For soldiers returning to civilian life after serving in America's protracted wars in Afghanistan and Iraq, the adjustment isn't always smooth.
|Chaplain Priscilla Mondt shares Communion with a patient.|
Those coming home now generally don't receive the heroes' welcome World War II troops earned for their valor. Nor have the returnees from Iraq and Afghanistan usually faced the vitriol Vietnam War veterans encountered. Today, if not ignored altogether, soldiers are most likely to be thanked superficially for their service.
"There is a lot of great intention of 'let's support our veterans,' but not a lot of follow-through," says combat veteran Priscilla Mondt, the first Assemblies of God Veterans Affairs female chaplain, based in Fayetteville, Arkansas.
"There are a whole lot of handshakes everywhere I go thanking me for my service," says Dave Spayde, who retired from the army in June after dodging rifle bullets, machine gun fire, and missiles in Iraq and Afghanistan. "There are a lot of words, but not a whole lot of action. People don't know how to follow through."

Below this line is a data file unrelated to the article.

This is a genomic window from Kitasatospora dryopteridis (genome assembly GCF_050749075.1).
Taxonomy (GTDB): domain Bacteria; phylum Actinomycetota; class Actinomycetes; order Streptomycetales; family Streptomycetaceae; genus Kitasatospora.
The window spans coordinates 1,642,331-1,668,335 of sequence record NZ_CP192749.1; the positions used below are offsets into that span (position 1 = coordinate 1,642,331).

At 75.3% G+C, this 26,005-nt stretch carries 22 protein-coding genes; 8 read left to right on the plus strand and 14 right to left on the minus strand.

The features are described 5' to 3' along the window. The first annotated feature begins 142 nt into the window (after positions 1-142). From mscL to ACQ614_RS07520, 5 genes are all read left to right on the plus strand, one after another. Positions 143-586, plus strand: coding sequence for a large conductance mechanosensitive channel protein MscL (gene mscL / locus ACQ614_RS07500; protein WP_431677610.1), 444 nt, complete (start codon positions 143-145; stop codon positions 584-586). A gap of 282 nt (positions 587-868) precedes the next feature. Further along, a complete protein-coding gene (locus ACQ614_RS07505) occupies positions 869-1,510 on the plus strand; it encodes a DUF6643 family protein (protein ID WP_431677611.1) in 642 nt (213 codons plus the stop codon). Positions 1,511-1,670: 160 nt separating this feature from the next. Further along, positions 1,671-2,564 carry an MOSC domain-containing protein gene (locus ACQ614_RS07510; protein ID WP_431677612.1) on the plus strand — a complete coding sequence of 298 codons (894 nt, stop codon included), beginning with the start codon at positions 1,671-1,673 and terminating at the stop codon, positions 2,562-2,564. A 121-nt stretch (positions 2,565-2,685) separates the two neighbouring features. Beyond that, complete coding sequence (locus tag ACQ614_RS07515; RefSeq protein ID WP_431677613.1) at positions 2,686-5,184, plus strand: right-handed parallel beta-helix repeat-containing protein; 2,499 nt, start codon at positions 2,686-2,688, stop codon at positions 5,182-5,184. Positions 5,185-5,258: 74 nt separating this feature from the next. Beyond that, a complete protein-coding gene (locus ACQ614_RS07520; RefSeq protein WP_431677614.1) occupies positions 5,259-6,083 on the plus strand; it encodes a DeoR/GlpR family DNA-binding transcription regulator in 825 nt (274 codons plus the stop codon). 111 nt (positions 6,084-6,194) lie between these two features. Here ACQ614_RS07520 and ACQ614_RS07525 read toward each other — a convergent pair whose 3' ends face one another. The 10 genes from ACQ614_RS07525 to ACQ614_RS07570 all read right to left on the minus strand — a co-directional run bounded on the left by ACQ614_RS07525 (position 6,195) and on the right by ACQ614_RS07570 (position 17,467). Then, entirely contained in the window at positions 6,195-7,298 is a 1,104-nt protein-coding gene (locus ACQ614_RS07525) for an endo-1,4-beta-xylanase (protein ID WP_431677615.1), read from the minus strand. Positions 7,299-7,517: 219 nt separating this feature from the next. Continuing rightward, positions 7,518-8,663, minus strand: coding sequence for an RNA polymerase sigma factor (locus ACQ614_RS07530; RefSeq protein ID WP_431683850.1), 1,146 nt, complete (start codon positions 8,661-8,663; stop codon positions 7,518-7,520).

Around 2.4 million Americans have served in the armed forces during campaigns in Iraq or Afghanistan, and one-third of those have been on multiple deployments.
As the wars linger, more and more Americans are angry for various reasons, including the purpose of the wars, the money being spent on the effort, and the number of lives lost to combat and, increasingly, suicide. Subconsciously, that anger is sometimes manifested toward the soldier who is fighting.
Mondt, 55, doesn't see much difference in societal attitudes now from the Vietnam era, and says frustration sometimes spills over into open contempt.
"People think there is a lot of acceptance of those coming home from war now; I haven't found that," says Mondt, who earlier served as the first AG female Army chaplain. "I tell Vietnam vets to put their arm around those guys coming back now and don't let them have 20 years of estrangement from society like they did."
Much of the indifference and misunderstanding results from the fact fewer families have loved ones engaged in conflict. In World War II, virtually everyone had a relative fighting Germany, Japan or Italy. But now, with no draft and an all-volunteer military, war is off the radar screens of many Americans.
Currently only 1.4 million people serve in the military, and 100,000 of those are married to someone else in uniform.